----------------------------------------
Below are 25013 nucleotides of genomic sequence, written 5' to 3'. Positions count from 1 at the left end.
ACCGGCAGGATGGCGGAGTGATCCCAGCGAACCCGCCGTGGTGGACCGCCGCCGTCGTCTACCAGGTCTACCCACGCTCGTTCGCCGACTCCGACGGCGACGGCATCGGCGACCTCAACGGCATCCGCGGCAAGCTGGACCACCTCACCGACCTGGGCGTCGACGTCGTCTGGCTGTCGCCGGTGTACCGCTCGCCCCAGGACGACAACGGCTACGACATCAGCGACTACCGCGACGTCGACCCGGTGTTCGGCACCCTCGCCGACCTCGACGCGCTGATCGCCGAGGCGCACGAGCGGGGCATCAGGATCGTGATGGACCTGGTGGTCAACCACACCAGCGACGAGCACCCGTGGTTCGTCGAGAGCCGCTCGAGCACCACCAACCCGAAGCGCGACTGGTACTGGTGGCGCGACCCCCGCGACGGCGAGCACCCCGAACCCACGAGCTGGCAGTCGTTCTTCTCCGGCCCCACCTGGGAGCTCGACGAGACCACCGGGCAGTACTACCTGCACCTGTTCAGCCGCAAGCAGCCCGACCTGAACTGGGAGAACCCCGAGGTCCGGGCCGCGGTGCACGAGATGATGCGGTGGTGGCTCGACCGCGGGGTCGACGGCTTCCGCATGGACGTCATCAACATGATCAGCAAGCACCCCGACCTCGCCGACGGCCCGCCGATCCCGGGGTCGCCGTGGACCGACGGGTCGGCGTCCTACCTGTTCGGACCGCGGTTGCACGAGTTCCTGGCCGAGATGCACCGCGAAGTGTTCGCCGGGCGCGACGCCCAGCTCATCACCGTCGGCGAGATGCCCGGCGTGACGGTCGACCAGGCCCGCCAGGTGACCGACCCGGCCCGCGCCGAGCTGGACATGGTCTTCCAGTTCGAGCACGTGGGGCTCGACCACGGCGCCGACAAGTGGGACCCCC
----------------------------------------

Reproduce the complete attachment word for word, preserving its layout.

Below are 25013 nucleotides of genomic sequence, written 5' to 3'. Positions count from 1 at the left end.
ACCGGCAGGATGGCGGAGTGATCCCAGCGAACCCGCCGTGGTGGACCGCCGCCGTCGTCTACCAGGTCTACCCACGCTCGTTCGCCGACTCCGACGGCGACGGCATCGGCGACCTCAACGGCATCCGCGGCAAGCTGGACCACCTCACCGACCTGGGCGTCGACGTCGTCTGGCTGTCGCCGGTGTACCGCTCGCCCCAGGACGACAACGGCTACGACATCAGCGACTACCGCGACGTCGACCCGGTGTTCGGCACCCTCGCCGACCTCGACGCGCTGATCGCCGAGGCGCACGAGCGGGGCATCAGGATCGTGATGGACCTGGTGGTCAACCACACCAGCGACGAGCACCCGTGGTTCGTCGAGAGCCGCTCGAGCACCACCAACCCGAAGCGCGACTGGTACTGGTGGCGCGACCCCCGCGACGGCGAGCACCCCGAACCCACGAGCTGGCAGTCGTTCTTCTCCGGCCCCACCTGGGAGCTCGACGAGACCACCGGGCAGTACTACCTGCACCTGTTCAGCCGCAAGCAGCCCGACCTGAACTGGGAGAACCCCGAGGTCCGGGCCGCGGTGCACGAGATGATGCGGTGGTGGCTCGACCGCGGGGTCGACGGCTTCCGCATGGACGTCATCAACATGATCAGCAAGCACCCCGACCTCGCCGACGGCCCGCCGATCCCGGGGTCGCCGTGGACCGACGGGTCGGCGTCCTACCTGTTCGGACCGCGGTTGCACGAGTTCCTGGCCGAGATGCACCGCGAAGTGTTCGCCGGGCGCGACGCCCAGCTCATCACCGTCGGCGAGATGCCCGGCGTGACGGTCGACCAGGCCCGCCAGGTGACCGACCCGGCCCGCGCCGAGCTGGACATGGTCTTCCAGTTCGAGCACGTGGGGCTCGACCACGGCGCCGACAAGTGGGACCCCC